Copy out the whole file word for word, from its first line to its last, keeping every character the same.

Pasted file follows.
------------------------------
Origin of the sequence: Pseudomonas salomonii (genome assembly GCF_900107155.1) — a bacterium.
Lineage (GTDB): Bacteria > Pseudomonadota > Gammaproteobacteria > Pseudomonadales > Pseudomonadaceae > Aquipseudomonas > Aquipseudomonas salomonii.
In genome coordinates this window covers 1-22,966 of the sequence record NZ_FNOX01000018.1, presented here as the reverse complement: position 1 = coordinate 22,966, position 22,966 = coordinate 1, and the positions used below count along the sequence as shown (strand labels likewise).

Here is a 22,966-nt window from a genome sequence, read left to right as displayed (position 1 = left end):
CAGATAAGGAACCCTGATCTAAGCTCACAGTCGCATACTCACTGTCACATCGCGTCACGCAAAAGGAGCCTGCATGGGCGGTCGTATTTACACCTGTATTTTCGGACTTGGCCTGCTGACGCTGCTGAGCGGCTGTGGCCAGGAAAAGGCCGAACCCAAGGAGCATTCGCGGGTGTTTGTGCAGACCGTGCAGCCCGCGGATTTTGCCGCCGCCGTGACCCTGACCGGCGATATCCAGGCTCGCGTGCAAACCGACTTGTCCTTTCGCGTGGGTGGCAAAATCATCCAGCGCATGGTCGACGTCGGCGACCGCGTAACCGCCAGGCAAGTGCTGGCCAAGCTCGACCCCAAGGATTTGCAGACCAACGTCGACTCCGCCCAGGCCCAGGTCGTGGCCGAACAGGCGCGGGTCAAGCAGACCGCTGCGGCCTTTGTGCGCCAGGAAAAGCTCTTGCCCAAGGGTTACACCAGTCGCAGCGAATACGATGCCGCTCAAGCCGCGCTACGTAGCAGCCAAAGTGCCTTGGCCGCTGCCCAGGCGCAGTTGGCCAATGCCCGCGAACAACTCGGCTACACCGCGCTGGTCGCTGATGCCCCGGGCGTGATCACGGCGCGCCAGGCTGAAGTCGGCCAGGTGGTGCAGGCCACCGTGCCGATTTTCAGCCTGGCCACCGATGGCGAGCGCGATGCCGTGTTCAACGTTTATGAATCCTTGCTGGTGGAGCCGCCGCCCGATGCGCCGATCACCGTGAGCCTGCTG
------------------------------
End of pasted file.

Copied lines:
Origin of the sequence: Pseudomonas salomonii (genome assembly GCF_900107155.1) — a bacterium.
Lineage (GTDB): Bacteria > Pseudomonadota > Gammaproteobacteria > Pseudomonadales > Pseudomonadaceae > Aquipseudomonas > Aquipseudomonas salomonii.
In genome coordinates this window covers 1-22,966 of the sequence record NZ_FNOX01000018.1, presented here as the reverse complement: position 1 = coordinate 22,966, position 22,966 = coordinate 1, and the positions used below count along the sequence as shown (strand labels likewise).

Here is a 22,966-nt window from a genome sequence, read left to right as displayed (position 1 = left end):
CAGATAAGGAACCCTGATCTAAGCTCACAGTCGCATACTCACTGTCACATCGCGTCACGCAAAAGGAGCCTGCATGGGCGGTCGTATTTACACCTGTATTTTCGGACTTGGCCTGCTGACGCTGCTGAGCGGCTGTGGCCAGGAAAAGGCCGAACCCAAGGAGCATTCGCGGGTGTTTGTGCAGACCGTGCAGCCCGCGGATTTTGCCGCCGCCGTGACCCTGACCGGCGATATCCAGGCTCGCGTGCAAACCGACTTGTCCTTTCGCGTGGGTGGCAAAATCATCCAGCGCATGGTCGACGTCGGCGACCGCGTAACCGCCAGGCAAGTGCTGGCCAAGCTCGACCCCAAGGATTTGCAGACCAACGTCGACTCCGCCCAGGCCCAGGTCGTGGCCGAACAGGCGCGGGTCAAGCAGACCGCTGCGGCCTTTGTGCGCCAGGAAAAGCTCTTGCCCAAGGGTTACACCAGTCGCAGCGAATACGATGCCGCTCAAGCCGCGCTACGTAGCAGCCAAAGTGCCTTGGCCGCTGCCCAGGCGCAGTTGGCCAATGCCCGCGAACAACTCGGCTACACCGCGCTGGTCGCTGATGCCCCGGGCGTGATCACGGCGCGCCAGGCTGAAGTCGGCCAGGTGGTGCAGGCCACCGTGCCGATTTTCAGCCTGGCCACCGATGGCGAGCGCGATGCCGTGTTCAACGTTTATGAATCCTTGCTGGTGGAGCCGCCGCCCGATGCGCCGATCACCGTGAGCCTGCTG